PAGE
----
Standards cover nearly all fields, including pharmaceuticals, food production, the environment, energy, information and telecommunications. Problems arise when IPRs are included in standards and a balance cannot be struck between the private interests of IPR owners and the integrity of standardization. (more…)

Research Paper 19, December 2008

WCO SECURE: Lessons Learnt From the Abortion Of the TRIP-Plus-Plus IP Enforcement Initiative.

The objective of this research paper is to extract lessons from the negotiation process of SECURE, an initiative to promote TRIPS-plus-plus standards on IP enforcement at the WCO, and assist developing countries in addressing the emerging global challenges in IP enforcement initiatives. (more…)

Book by the South Centre, 2009

How Developing Countries Can Manage Intellectual Property Rights to Maximize Access to Knowledge

This book addresses the debate on access to knowledge in three parts. Part I describes some of the challenges for access to knowledge. Part II of the book provides an account of recent developments in multilateral forums. Part III of the book seeks to advance the strategic considerations that should be useful to developing countries in addressing the challenges with regard to access to knowledge. It is hoped that the analysis, conclusions and recommendations presented in this book will contribute to a better understanding of the challenges to access to knowledge and of how to frame development-oriented policies to address them. The book is intended to reach a broad set of readers: it provides guidelines for developing countries’ governments in participating in multilateral and bilateral negotiations as well as to design national IP regimes consistent with those countries’ development objectives. It may also be of value to scholars, teachers, and students whose interests cover such areas as law, economics, political economy, diplomacy, international relations and other social science fields.

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Book by the South Centre, 2000

Integrating Public Health Concerns into Patent Legislation in Developing Countries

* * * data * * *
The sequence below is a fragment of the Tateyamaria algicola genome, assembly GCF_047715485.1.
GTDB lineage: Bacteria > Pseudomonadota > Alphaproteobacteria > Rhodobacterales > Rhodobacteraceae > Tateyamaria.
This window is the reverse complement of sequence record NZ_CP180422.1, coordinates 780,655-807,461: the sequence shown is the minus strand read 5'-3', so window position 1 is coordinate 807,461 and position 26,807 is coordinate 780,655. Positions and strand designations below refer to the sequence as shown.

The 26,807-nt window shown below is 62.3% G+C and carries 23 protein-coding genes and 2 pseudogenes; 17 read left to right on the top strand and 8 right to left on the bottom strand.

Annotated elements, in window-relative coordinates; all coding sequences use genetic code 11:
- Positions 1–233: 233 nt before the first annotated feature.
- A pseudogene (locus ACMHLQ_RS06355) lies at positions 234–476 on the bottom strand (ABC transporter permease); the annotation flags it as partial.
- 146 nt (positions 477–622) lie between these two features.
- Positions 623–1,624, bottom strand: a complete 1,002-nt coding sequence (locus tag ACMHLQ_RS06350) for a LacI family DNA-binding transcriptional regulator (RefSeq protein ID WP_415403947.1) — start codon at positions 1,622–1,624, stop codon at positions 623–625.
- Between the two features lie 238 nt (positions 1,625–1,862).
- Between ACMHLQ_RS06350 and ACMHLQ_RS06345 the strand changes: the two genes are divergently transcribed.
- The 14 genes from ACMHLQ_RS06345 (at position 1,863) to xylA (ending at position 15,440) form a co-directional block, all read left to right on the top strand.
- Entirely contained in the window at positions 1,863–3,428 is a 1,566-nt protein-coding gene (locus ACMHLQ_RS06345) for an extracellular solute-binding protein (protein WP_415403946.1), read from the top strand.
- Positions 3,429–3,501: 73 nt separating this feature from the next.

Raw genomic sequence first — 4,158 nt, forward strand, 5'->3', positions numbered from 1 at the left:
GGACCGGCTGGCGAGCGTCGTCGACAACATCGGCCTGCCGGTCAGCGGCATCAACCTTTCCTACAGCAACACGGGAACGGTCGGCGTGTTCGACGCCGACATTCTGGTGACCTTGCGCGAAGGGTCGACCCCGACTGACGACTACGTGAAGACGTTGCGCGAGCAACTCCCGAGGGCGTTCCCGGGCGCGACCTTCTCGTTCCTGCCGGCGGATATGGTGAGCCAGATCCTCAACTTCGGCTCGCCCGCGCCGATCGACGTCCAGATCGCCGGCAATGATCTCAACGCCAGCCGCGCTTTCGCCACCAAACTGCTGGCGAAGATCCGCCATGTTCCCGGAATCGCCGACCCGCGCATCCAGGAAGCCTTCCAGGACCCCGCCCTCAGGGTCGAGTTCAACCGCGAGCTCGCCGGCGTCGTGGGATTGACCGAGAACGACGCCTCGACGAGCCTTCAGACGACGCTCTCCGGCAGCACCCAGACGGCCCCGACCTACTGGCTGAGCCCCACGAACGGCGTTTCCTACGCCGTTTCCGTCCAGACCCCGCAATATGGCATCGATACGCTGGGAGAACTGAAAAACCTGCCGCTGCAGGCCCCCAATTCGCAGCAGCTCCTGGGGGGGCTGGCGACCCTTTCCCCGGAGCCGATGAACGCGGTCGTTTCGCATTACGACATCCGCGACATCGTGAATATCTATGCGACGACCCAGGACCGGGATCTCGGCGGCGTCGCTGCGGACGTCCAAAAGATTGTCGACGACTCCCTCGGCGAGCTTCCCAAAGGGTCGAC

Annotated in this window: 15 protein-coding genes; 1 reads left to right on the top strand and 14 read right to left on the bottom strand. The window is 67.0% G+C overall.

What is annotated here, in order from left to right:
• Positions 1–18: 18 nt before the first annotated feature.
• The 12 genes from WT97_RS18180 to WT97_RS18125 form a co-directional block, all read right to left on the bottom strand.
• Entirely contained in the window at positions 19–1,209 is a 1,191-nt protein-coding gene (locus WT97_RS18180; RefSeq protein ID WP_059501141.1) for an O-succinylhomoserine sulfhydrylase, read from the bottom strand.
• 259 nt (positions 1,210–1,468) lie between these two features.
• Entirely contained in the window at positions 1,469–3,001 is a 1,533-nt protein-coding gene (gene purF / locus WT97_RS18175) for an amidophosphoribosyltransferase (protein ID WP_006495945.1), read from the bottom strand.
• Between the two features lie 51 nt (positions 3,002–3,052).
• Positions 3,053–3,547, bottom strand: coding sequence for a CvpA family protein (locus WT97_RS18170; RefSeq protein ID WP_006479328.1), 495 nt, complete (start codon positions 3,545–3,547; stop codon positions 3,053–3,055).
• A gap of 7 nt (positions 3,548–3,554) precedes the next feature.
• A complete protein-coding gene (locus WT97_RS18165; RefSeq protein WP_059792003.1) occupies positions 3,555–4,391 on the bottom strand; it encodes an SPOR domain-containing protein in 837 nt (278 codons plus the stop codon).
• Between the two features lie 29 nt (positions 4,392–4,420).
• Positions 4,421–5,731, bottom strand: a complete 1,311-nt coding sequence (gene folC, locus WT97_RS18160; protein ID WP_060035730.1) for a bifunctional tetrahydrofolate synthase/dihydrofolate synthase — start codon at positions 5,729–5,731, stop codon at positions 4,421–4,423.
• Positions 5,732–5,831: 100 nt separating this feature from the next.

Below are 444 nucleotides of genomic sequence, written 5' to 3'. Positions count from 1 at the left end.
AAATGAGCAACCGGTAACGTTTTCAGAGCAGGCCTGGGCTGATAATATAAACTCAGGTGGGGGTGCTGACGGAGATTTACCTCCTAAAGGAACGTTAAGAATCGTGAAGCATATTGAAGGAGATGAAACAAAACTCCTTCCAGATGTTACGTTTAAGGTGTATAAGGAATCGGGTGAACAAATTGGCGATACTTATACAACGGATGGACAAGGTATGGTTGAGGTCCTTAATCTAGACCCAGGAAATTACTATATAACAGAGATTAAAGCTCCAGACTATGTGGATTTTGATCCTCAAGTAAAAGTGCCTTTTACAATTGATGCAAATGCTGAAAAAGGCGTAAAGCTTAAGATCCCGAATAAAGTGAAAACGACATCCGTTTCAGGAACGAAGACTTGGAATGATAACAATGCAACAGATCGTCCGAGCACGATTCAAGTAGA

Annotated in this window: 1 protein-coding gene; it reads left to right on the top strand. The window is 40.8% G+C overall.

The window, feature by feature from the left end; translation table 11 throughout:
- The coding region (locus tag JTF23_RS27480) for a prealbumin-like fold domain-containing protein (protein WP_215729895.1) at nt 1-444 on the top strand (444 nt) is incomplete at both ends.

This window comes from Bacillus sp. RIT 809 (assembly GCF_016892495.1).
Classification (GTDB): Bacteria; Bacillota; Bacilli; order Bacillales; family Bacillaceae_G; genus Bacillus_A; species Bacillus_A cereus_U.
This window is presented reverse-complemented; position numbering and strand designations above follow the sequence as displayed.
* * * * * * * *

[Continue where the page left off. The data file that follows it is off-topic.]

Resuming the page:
The Agreement on Trade-Related Aspects of Intellectual Property Rights (TRIPs) requires all WTO Member countries to adapt their laws to the minimum standards set out in the Agreement, within established transitional periods. Conforming with the Agreement by recognizing or strengthening the protection of pharmaceutical products and processes by intellectual property rights (IPRs) has posed a special challenge for developing countries. The way in which the required legislative reform is made may have a significant impact on public health policies, and particularly on the population’s access to drugs.

This document presents options for the design and implementation of public-health-sensitive patent policies in developing countries. It examines approaches to selected issues in patent law that may help to strike a balance between the public and private interests involved in the protection of health-related inventions, including those of States, patients, and of the suppliers of health-related goods and services. This document has been prepared as part of an initiative aimed at exploring health-related aspects of intellectual property rights that may further the needs of the poor and excluded in developing countries. It is primarily addressed to policy makers and others concerned in the field of public health in developing countries.

Integrating Public Health Concerns into Patent Legislation in Developing Countries